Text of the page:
‘A Wall Apart’ at 2017 New York Musical Festival

A new show about the Berlin Wall debuted a few weeks ago at the 2017 New York Musical Festival.  A Wall Apart is the story of how the Berlin Wall affected the lives of an East German family, their spouses, and friends for nearly 30 years. Although it has been gone since 1989, the Berlin Wall stood solidly in place for years as a reminder of a government that had to fence its people in to keep them from leaving. This show provides a look back at that time and some situations and emotions that would have been a part of living behind the Wall.

With a book by Sam Goldstein and Craig Clyde, A Wall Apart begins as the Wall is being built.  People were able the cross over the border separating the east from the west. Family member Hans is a guard on the border. He does his best to keep his job to provide for his two younger brothers, Kurt and Mickey, and another family member, Tante. The story includes information about the family’s survival and losses during World War II. This information is important because it explains why Hans works as a guard despite the fact that he is not truly pleased with the direction life is headed.

Mickey is a singer with a rock band in a club in West Berlin. His devotion to the ideals of freedom is evident. His love for Suzanne leads to marriage and the birth of a son. The more complicated brother is Kurt who enjoys visiting the club where Mickey sings but eventually agrees to accept a position as a guard with his brother Hans. He meets Esther who lives in the western side of the city. As they fall in love, his life becomes split between loyalty to his family and his desire to be with Esther.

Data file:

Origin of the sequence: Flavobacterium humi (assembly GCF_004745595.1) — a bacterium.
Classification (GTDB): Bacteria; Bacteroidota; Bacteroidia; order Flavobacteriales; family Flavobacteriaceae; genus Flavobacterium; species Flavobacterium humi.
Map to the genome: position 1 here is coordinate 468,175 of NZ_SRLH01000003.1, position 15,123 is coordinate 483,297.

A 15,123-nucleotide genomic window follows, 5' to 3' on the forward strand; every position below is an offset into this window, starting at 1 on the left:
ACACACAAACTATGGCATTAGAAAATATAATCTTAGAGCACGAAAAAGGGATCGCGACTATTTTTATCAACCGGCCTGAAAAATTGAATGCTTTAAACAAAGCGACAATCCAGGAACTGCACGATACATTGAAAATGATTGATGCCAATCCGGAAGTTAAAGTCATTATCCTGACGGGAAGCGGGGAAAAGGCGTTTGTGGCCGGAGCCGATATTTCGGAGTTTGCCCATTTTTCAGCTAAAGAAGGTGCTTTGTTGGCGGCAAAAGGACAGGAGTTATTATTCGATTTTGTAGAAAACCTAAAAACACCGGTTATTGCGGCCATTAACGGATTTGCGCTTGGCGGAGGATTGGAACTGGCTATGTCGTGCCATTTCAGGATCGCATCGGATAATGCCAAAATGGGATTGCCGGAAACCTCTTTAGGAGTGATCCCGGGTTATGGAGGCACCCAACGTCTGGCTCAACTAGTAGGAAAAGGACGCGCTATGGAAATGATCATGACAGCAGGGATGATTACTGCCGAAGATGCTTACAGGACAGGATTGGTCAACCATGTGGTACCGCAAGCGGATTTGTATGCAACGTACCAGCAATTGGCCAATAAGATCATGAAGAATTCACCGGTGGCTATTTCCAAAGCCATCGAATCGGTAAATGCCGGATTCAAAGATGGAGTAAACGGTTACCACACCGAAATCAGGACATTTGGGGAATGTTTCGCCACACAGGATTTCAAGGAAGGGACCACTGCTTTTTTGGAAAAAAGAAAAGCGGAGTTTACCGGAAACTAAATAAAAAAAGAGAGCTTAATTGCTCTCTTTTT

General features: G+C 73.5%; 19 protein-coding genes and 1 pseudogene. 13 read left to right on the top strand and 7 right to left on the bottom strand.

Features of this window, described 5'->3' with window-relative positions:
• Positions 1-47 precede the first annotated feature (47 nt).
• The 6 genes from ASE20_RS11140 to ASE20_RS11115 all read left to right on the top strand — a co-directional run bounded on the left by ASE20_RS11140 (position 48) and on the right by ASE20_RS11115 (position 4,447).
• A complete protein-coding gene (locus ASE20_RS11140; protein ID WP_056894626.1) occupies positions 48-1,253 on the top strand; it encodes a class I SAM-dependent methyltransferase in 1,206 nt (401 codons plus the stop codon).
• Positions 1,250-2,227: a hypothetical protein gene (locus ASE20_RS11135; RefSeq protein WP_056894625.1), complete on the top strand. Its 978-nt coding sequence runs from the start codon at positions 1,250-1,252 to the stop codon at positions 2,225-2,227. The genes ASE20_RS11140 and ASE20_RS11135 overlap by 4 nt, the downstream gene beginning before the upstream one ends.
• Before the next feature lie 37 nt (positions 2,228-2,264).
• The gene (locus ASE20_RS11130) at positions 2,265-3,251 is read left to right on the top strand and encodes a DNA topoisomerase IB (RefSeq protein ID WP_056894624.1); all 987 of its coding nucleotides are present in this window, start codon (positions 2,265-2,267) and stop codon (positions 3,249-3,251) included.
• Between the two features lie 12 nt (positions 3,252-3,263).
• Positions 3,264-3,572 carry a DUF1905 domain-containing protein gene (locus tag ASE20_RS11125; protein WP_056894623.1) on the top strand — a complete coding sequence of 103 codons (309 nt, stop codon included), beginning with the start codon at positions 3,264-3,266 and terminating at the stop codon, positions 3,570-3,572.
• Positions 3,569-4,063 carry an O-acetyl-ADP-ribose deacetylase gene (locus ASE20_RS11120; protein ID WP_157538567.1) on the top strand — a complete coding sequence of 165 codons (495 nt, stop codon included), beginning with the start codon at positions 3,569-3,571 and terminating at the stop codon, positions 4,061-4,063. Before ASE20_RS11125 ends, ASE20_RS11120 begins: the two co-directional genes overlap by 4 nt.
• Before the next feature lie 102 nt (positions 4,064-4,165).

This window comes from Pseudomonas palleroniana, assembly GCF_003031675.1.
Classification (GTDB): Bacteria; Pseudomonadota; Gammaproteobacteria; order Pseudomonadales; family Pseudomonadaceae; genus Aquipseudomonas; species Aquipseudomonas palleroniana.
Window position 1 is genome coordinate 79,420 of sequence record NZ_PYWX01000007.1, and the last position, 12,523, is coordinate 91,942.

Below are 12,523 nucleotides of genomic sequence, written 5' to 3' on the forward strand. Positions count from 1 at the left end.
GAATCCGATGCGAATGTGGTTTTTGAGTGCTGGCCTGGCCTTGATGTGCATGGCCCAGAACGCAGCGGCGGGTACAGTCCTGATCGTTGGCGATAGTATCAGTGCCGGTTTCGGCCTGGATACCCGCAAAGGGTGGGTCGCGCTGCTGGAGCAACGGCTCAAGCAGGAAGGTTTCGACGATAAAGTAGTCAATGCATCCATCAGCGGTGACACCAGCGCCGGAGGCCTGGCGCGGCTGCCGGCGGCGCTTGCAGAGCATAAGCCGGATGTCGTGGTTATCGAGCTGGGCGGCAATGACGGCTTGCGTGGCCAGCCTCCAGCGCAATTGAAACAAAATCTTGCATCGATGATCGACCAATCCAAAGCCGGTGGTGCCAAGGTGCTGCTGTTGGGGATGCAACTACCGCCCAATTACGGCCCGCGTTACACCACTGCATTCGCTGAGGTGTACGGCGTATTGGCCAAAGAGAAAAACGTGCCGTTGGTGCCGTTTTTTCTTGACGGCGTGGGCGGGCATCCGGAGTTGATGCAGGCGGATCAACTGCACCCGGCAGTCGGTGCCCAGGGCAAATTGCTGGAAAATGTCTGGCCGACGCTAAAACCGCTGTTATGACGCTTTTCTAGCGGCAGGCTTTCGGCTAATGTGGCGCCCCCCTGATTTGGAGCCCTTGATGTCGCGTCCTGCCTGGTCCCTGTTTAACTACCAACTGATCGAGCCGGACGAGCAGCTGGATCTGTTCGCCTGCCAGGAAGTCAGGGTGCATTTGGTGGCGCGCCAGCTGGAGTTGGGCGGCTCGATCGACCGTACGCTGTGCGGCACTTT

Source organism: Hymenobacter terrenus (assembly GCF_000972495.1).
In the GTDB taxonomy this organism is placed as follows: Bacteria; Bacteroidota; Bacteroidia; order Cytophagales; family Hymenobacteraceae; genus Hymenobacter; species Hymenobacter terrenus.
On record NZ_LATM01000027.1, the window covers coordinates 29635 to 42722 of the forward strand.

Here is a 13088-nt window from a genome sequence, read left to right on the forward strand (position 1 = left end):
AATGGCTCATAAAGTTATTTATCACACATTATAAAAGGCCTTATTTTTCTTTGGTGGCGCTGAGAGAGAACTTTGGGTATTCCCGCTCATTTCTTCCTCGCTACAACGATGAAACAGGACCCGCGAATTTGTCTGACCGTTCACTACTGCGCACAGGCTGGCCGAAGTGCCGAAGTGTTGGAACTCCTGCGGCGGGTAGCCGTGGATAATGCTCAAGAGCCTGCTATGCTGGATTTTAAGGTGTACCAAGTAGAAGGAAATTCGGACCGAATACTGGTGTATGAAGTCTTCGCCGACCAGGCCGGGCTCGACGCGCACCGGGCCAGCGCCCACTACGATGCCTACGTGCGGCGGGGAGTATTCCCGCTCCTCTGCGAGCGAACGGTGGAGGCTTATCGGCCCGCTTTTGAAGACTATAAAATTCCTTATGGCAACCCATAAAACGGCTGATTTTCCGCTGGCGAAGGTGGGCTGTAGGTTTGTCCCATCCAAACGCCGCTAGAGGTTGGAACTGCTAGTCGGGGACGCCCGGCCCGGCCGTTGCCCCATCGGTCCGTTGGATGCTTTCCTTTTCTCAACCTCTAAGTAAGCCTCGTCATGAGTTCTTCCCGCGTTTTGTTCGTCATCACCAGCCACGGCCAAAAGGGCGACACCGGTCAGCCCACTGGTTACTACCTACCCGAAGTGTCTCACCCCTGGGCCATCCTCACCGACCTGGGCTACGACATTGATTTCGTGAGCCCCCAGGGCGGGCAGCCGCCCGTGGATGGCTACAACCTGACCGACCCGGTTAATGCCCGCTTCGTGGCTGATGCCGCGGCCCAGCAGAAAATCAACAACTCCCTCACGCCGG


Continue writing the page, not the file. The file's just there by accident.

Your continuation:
One dreadful day in 1961, the borders closed. The freedom to go to either side disappears. As someone who grew up during that time, that moment in the show was very emotional to watch. We would hear stories of families who had been left on one side or the other and were not able to get back together. One could barely imagine the sadness people were going through on either the eastern or western side. A Wall Apart tells stories of escape attempts, meetings at the Wall, and the frustrations people were feeling about not having their freedom to do and see who they pleased.

The music and lyrics are by Lord Graham Russell with direction and arrangement by Jonathan Ivie. The score features a rock sound. It has the right mix of strong, kicking sounds and several ballads that are beautiful.  Mickey and Suzanne sing “Do You Mind if I Adore You” when they marry. At the same event, Kurt and Esther sing the very touching “I Want To Be in Love With You.” We meet the next generation as Mickey Jr. sings the outstanding “Son of the Father.”

From a historical point of view, the Berlin Wall became more of a fact than a news story. Then came that miraculous night in 1989 when the first cracks were made and the Wall began to come down. That part of the show is marvelous. The audience went with the triumph that the cast and band/orchestra provided on stage. There was a feeling of unification and we all felt like we were citizens of Berlin. The closing song is powerful and full of hope just like that night in 1989 was.

With direction and choreography by Keith Andrews, a very fine cast brings the story and music together. The cast includes Maddie Shea Baldwin (Esther), Leslie Becker (Tante), Emily Behny (Suzanne), Jordan Bondurant (Kurt), Darren Ritchie (Hans), Matt Rosell (Les Misérables), Josh Tolle (Mickey), and Matt Rosell (Mickey Jr.).

Ensemble members include Mili Diaz, Jamal Christopher Douglas, Amanda Downey, Lindsay Estelle Dunn, Sean Green, Jr., Emily Kristen Morris, and Vincent Ortega.